By Luther Campbell
By Kyle Munzenrieder
By Sabrina Rodriguez
By Trevor Bach
By Kyle Munzenrieder
By Kyle Munzenrieder
By Ryan Yousefi
By Sabrina Rodriguez
At Dadeland, besides a force of seventeen unarmed private patrolmen, individual stores hire their own uniformed and undercover guards. One burly rent-a-cop stands at parade rest against a wall all day long in the elegant furs department of Jordan Marsh. The Metro-Dade Police Department maintains a two-man, around-the-clock Crime Suppression Team to patrol the parking lot in an unmarked car, in addition to regular armed officers who stroll through the mall common areas. Off-duty Florida Highway Patrol personnel are often called in for big sales.
Apparently the last example of gunfire at Dadeland was the July 1979 shoot-out between rival Colombian drug gangs that left two dealers dead and two store employees wounded. But that, Garland points out, was in the no man's land of the parking lot, and took place at a time when Dadeland still had a liquor store as one of its tenants. These days, besides lost children and a bit of shoplifting, there are a couple of pockets picked per day, and an occasional car break-in. But not many. Burglaries, too, are extremely rare. When the crowds wander out Dadeland's eighteen exits at the end of another day, the nighttime alarm system inside the eerily empty mall is so sensitive that its motion detectors are sometimes triggered by a frond falling from a palm tree or a child's helium balloon jostling gently against the towering ceiling.
Dadeland's location turned out to be ideal in more ways than one. It is the American shopping mall closest and dearest to Latin America. Strategy Research Corp.'s recent survey concluded that 35 percent of Dadeland shoppers are out-of-town visitors, overwhelmingly from Central and South America and the Caribbean. Many merchants believe the figure is actually much higher.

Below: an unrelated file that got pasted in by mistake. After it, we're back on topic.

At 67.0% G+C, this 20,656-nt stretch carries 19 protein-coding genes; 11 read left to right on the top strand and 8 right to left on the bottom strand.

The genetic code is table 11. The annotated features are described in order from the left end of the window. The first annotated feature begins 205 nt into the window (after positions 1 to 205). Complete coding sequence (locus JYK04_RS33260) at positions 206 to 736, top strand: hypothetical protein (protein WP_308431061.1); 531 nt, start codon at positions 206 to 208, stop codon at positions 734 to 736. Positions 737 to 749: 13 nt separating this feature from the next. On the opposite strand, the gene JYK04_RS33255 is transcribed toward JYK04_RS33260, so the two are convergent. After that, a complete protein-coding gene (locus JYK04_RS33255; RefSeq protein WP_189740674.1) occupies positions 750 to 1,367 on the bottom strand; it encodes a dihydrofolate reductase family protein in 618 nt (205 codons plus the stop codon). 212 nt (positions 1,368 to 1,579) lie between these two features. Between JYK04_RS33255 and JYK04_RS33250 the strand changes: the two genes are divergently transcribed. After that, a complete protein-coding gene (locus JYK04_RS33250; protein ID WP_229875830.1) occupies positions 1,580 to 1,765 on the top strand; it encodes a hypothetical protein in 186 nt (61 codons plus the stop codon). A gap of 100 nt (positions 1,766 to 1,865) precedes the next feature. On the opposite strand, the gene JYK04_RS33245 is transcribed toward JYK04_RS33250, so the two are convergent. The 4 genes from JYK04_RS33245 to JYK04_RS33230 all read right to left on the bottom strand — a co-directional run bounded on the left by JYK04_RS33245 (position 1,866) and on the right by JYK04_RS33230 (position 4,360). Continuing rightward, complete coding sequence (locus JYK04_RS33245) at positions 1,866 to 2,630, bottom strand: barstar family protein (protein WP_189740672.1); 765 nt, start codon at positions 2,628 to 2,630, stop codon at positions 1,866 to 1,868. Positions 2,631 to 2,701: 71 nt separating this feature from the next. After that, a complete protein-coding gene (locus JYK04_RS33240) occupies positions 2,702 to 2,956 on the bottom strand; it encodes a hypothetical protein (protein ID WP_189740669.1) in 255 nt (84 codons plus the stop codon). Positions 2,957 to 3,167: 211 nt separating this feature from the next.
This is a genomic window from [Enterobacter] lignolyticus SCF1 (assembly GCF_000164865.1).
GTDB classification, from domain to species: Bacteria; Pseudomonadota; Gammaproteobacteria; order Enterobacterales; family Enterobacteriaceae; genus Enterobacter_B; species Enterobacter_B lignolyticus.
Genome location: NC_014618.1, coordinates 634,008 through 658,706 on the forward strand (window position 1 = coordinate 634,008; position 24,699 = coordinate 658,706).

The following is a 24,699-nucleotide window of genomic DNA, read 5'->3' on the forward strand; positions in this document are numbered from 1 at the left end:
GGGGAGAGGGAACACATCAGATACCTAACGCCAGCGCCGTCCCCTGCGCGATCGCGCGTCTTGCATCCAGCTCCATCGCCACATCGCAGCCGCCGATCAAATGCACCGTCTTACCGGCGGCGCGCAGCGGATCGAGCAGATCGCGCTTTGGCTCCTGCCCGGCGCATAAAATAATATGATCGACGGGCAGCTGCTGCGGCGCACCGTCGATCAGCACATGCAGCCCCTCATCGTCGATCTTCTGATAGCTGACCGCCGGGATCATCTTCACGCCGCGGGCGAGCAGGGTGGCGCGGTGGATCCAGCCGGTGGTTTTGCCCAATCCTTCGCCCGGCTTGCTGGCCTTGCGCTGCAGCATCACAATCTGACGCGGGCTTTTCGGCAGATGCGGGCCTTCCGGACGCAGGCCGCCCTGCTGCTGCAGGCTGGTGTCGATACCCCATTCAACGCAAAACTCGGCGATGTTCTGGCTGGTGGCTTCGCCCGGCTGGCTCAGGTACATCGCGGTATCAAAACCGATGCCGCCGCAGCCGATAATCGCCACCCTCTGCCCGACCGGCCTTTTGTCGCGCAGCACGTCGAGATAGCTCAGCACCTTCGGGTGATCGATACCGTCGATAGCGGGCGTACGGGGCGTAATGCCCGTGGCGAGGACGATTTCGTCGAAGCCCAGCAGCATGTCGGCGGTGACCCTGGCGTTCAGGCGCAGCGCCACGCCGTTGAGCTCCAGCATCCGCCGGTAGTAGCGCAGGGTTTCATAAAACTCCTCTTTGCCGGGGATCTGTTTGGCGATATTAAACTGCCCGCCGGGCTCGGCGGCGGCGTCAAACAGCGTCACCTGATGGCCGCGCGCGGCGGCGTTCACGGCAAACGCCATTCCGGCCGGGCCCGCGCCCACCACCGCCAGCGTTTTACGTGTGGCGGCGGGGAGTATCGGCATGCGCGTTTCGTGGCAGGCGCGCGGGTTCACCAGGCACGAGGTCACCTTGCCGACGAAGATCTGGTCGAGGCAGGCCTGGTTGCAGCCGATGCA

But even if Latin American shoppers do not yet outnumber locals, their money does. South Florida residents who shop at Dadeland have an average household income of $35,660, compared to $53,900 for nonresidents. Overseas visitors spend an average of $245 inside the mall during each excursion, versus a piddling $182 for locals. Though slightly more picky about mall cleanliness and appearance, Latin American spenders linger 40 minutes longer in Dadeland, part with twice as many dollars for food and drink, and are far less concerned about security and high prices.
"To be honest, we don't rely on local customers at all," says a salesman at Florsheim Shoes, one of only fifteen surviving tenants from the original mall. "Eighty percent of our people are South Americans. They don't fool around. They have the money, and they walk in and say, `I want this and this and that.' Local people might try on a pair of shoes and say, yes, these feel comfortable, but let me think about it. I saw another pair at a store over there.' You wind up spending an hour with them and not making a sale. I had a friend at the Merry Go Round who used to have this Colombian guy come in. He would walk in the store and just say, `Give me one of everything that's on sale -- just wrap it up quick.'" The Oriental trade is important, too, adds the salesman. "Yesterday we had eight Japanese tourists in here. They packed the whole store. And they spent $1500 in ten minutes."